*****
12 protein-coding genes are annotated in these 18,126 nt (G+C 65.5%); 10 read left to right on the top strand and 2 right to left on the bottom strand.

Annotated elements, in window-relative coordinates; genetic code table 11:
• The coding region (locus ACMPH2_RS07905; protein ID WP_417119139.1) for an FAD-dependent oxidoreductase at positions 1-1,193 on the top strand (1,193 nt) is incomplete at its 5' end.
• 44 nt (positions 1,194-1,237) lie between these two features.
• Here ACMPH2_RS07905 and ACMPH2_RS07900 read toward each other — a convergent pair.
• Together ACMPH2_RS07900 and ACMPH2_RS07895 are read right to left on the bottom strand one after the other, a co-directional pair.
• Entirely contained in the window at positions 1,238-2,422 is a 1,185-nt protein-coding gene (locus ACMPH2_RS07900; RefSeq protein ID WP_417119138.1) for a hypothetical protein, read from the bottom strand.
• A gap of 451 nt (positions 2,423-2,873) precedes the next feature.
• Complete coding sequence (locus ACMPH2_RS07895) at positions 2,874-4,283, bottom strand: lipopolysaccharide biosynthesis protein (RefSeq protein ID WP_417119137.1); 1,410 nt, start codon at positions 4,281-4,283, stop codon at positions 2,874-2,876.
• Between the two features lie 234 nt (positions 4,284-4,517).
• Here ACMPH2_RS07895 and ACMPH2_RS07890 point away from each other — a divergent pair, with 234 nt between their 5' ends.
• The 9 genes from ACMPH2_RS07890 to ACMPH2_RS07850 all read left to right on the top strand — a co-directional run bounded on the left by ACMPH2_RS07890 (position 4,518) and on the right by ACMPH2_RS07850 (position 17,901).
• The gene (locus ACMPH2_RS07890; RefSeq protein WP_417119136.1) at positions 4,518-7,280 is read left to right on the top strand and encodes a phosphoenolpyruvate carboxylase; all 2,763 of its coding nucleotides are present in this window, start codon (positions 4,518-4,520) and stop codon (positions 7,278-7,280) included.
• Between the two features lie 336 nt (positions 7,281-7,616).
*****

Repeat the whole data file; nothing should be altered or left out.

12 protein-coding genes are annotated in these 18,126 nt (G+C 65.5%); 10 read left to right on the top strand and 2 right to left on the bottom strand.

Annotated elements, in window-relative coordinates; genetic code table 11:
• The coding region (locus ACMPH2_RS07905; protein ID WP_417119139.1) for an FAD-dependent oxidoreductase at positions 1-1,193 on the top strand (1,193 nt) is incomplete at its 5' end.
• 44 nt (positions 1,194-1,237) lie between these two features.
• Here ACMPH2_RS07905 and ACMPH2_RS07900 read toward each other — a convergent pair.
• Together ACMPH2_RS07900 and ACMPH2_RS07895 are read right to left on the bottom strand one after the other, a co-directional pair.
• Entirely contained in the window at positions 1,238-2,422 is a 1,185-nt protein-coding gene (locus ACMPH2_RS07900; RefSeq protein ID WP_417119138.1) for a hypothetical protein, read from the bottom strand.
• A gap of 451 nt (positions 2,423-2,873) precedes the next feature.
• Complete coding sequence (locus ACMPH2_RS07895) at positions 2,874-4,283, bottom strand: lipopolysaccharide biosynthesis protein (RefSeq protein ID WP_417119137.1); 1,410 nt, start codon at positions 4,281-4,283, stop codon at positions 2,874-2,876.
• Between the two features lie 234 nt (positions 4,284-4,517).
• Here ACMPH2_RS07895 and ACMPH2_RS07890 point away from each other — a divergent pair, with 234 nt between their 5' ends.
• The 9 genes from ACMPH2_RS07890 to ACMPH2_RS07850 all read left to right on the top strand — a co-directional run bounded on the left by ACMPH2_RS07890 (position 4,518) and on the right by ACMPH2_RS07850 (position 17,901).
• The gene (locus ACMPH2_RS07890; RefSeq protein WP_417119136.1) at positions 4,518-7,280 is read left to right on the top strand and encodes a phosphoenolpyruvate carboxylase; all 2,763 of its coding nucleotides are present in this window, start codon (positions 4,518-4,520) and stop codon (positions 7,278-7,280) included.
• Between the two features lie 336 nt (positions 7,281-7,616).